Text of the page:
The Role of the World Cup in Constructing Nationalism

The World Cup serves as a symbol of national pride for English fans, who hoist the St. George’s cross and proudly display other national symbols. The event is often used to remind people of their country’s rich football heritage and to celebrate potentially unifying moments that have the power to bring the country together.

The Nature of English Nationalism in the World Cup

Opinions on the nature of English nationalism in the World Cup are divided. Some critics view it as a form of limited or liminal nationalism, one that celebrates being English without threatening the idea of openness and tolerance that defines the country.

Others, however, argue that the development of sports-specific nationalism during the World Cup is part of a broader effort to mainstream a more hardline version of nationalism, especially concerning things like Brexit.

Conclusion

Constructing and shaping the iconic event that is the FIFA World Cup is a complex and multifaceted endeavour that involves media hype, celebrity involvement, and national identity. Understanding the intricacies of how these factors impact the event and its consumers can help one appreciate the many complexities of this storied sporting event.

In conclusion, media coverage and nationalism play important roles in shaping the World Cup spectacle, generating excitement and pride for fans around the world. The impact of social media and young players, the involvement of celebrities, and the differences between the coverage of the event by BBC and ITV are all essential components of constructing the spectacle.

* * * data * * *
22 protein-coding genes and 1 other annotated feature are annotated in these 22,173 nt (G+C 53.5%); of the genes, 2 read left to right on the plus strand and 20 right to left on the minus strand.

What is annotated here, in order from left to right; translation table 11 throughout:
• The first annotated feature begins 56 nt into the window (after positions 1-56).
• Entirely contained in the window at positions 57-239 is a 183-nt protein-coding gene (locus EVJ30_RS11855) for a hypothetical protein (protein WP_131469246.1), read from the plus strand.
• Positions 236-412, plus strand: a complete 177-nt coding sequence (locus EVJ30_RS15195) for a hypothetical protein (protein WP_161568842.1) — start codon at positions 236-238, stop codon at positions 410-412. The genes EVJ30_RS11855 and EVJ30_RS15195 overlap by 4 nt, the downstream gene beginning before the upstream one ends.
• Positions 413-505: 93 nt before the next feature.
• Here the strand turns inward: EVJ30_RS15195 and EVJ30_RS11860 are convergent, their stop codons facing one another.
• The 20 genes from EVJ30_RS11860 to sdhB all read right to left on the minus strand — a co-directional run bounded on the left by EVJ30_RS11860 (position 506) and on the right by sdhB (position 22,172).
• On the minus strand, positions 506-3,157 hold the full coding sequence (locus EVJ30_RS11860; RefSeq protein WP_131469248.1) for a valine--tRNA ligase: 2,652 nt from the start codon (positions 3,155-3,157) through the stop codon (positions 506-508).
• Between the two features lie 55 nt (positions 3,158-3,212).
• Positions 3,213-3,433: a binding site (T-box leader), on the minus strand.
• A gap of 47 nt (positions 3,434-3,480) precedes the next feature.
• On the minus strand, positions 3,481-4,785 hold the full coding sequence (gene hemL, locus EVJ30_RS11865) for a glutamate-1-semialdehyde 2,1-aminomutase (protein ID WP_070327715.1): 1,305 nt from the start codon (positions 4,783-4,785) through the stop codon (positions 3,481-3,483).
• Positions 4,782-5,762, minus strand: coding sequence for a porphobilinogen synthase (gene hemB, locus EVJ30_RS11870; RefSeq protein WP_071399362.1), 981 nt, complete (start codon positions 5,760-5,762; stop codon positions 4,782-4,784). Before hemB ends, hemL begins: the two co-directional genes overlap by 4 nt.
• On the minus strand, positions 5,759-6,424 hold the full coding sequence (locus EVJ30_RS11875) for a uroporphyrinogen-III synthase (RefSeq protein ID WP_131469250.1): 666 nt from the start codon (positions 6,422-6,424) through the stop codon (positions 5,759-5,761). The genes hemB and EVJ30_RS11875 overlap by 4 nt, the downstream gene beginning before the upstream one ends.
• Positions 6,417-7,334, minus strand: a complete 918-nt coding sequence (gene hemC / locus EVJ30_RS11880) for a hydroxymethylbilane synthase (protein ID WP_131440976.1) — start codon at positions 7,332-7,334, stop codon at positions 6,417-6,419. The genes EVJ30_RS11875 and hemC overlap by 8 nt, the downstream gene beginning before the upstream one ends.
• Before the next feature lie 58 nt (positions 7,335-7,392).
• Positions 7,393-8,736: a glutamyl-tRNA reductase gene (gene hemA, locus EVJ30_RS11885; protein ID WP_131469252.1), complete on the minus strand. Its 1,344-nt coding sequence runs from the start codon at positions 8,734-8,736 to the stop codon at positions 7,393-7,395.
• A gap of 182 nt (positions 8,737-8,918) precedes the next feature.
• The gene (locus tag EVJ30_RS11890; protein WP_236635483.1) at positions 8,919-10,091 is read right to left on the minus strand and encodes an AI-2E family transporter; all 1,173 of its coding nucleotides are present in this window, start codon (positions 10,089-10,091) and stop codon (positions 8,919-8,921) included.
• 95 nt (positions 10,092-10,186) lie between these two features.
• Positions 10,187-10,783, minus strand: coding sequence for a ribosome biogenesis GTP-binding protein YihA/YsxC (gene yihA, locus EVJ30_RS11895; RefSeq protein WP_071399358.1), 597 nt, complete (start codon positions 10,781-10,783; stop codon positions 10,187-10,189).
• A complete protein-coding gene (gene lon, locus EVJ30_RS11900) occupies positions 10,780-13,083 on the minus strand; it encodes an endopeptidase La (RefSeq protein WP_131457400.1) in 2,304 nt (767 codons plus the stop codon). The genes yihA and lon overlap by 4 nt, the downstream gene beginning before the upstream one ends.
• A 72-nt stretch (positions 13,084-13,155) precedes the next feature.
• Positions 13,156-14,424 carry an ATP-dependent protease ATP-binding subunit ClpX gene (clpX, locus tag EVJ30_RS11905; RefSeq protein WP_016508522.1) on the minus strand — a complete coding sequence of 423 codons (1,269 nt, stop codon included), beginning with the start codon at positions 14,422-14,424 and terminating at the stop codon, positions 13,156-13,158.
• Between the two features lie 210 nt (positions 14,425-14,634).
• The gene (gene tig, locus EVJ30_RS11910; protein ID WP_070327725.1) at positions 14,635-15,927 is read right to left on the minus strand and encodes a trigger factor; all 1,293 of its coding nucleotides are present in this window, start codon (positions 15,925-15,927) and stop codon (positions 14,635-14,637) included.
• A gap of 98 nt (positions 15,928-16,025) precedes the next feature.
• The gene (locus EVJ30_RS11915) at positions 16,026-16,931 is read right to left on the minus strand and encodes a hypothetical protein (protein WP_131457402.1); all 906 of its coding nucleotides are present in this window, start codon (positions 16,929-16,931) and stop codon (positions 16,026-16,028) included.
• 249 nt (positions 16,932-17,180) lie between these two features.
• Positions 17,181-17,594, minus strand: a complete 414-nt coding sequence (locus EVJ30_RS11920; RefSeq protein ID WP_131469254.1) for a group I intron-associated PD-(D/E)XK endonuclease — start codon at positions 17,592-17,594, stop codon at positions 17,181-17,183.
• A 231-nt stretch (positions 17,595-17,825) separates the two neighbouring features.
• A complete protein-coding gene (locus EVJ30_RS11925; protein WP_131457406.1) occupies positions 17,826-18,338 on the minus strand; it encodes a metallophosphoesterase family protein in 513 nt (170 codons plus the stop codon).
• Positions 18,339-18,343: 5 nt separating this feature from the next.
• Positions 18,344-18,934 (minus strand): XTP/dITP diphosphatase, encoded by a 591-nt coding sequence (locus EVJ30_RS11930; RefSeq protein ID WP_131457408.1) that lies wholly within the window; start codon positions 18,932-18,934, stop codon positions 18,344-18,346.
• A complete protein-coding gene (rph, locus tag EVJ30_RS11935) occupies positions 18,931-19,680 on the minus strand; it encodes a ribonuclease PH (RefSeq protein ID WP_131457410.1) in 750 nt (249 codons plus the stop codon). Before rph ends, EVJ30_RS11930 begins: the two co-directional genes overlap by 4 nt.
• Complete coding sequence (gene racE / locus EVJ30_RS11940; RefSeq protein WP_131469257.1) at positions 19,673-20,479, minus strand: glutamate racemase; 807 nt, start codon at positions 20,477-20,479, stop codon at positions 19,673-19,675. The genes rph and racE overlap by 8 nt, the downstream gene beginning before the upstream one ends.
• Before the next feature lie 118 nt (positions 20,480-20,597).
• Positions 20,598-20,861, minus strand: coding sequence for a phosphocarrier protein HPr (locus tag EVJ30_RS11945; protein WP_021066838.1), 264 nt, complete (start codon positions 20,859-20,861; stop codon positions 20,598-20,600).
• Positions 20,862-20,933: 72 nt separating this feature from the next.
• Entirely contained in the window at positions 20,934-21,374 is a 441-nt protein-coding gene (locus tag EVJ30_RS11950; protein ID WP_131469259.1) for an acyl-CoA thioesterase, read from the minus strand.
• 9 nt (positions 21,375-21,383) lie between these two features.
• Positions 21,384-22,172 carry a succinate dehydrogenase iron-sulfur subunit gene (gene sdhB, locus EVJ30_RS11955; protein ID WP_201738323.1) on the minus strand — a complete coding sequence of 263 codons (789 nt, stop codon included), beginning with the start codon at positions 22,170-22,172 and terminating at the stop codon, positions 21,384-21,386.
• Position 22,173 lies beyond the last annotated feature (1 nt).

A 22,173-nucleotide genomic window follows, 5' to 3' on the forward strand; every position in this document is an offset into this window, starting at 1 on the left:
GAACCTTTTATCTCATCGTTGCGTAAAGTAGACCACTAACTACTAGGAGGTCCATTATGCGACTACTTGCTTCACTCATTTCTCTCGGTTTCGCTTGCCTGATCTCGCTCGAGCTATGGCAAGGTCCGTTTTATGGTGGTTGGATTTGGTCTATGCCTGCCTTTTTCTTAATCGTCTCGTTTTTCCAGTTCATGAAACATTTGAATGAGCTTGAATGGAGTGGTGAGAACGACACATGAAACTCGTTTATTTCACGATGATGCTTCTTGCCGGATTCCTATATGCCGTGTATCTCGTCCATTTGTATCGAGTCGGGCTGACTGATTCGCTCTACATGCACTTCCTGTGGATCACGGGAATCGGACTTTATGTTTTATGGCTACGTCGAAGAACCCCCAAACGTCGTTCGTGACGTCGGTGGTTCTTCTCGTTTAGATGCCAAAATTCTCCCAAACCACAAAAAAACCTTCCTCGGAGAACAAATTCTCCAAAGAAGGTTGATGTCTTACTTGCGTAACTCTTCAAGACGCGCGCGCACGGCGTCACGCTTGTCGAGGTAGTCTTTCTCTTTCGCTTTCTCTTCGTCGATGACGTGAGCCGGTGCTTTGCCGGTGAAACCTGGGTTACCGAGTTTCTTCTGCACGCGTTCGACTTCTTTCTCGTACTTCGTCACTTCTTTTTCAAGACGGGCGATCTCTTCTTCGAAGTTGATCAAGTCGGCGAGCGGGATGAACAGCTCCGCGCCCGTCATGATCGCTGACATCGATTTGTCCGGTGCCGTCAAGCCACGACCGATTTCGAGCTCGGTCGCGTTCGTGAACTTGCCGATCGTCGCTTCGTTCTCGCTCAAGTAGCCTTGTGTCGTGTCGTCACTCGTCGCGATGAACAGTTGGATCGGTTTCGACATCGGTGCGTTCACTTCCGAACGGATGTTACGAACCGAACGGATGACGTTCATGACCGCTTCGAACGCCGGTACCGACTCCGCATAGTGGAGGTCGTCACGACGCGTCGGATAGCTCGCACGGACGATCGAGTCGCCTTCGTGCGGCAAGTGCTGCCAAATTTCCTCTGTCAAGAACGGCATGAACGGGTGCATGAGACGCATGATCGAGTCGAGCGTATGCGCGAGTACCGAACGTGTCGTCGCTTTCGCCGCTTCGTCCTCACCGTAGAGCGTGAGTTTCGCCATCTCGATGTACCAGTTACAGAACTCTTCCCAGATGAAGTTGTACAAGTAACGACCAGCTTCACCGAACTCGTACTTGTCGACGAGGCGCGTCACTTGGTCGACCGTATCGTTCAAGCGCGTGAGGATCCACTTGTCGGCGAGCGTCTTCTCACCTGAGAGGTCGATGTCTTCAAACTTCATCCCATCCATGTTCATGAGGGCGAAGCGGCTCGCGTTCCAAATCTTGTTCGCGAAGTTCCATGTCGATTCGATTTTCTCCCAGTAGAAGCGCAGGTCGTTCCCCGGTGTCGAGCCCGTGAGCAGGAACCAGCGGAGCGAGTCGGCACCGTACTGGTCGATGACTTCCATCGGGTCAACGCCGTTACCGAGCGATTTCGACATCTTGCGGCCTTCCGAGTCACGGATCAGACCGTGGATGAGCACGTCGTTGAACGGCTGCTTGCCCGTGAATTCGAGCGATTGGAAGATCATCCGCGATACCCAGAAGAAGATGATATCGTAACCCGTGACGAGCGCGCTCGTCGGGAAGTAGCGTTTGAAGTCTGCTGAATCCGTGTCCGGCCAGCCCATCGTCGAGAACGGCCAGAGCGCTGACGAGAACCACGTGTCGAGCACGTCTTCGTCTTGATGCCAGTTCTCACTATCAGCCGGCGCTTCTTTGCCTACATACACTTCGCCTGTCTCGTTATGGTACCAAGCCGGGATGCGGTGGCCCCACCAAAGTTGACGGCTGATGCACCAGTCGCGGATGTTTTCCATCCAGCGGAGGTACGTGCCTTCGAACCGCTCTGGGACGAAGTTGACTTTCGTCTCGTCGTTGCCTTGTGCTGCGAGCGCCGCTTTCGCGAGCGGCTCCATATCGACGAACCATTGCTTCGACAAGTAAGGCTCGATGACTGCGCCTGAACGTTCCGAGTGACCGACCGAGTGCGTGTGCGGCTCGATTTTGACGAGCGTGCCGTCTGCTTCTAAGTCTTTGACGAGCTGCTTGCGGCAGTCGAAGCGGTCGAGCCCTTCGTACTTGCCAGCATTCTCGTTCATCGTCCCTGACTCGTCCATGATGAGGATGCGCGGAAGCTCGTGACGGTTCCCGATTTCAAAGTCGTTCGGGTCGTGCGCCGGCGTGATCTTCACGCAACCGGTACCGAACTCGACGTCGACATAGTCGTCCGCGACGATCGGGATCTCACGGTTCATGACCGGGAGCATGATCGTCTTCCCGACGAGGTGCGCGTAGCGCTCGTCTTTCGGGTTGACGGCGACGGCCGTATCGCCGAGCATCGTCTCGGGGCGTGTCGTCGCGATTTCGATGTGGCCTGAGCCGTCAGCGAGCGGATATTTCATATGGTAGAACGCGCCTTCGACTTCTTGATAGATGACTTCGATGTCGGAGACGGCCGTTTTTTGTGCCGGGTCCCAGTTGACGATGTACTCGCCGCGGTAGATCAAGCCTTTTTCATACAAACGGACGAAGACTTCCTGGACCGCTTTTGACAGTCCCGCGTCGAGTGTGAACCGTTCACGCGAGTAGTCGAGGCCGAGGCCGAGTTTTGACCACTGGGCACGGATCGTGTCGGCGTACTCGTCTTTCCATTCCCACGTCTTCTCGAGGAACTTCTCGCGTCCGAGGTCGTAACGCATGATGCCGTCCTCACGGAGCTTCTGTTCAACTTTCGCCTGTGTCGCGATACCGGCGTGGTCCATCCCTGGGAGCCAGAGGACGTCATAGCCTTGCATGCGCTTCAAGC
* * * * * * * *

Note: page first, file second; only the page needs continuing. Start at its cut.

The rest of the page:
Meanwhile, the World Cup provides English nationalists with an opportunity to celebrate their heritage and unite as a country, albeit with some concerns about the nature of the nationalism being promoted. Understanding these dynamics enriches one’s experience of the World Cup as a cultural phenomenon that resonates with people globally.

FAQs:

1. What is the role of social media in shaping World Cup coverage?

Answer: Social media provides young players with a platform for self-promotion and allows fans to connect with the event in real-time. 2.

How does celebrity involvement make the World Cup a spectacle?

Answer: Celebrities add to the hype surrounding the event and are often seen rooting for their respective countries.

3. What are the differences between the coverage of the event by BBC and ITV?

Answer: While both broadcasters share the rights to broadcast the World Cup, their coverage varies significantly, with both often competing for audiences. 4.

How does the World Cup construct nationalism?

Answer: The World Cup serves as a symbol of national pride, uniting fans around the world and reminding them of their countries’ rich football histories.

5. What is the nature of English nationalism in the World Cup?

Answer: Opinions are divided, with some viewing it as a limited form of supported nationalism, and others seeing it as promoting a hardline version of nationalism related to things like Brexit.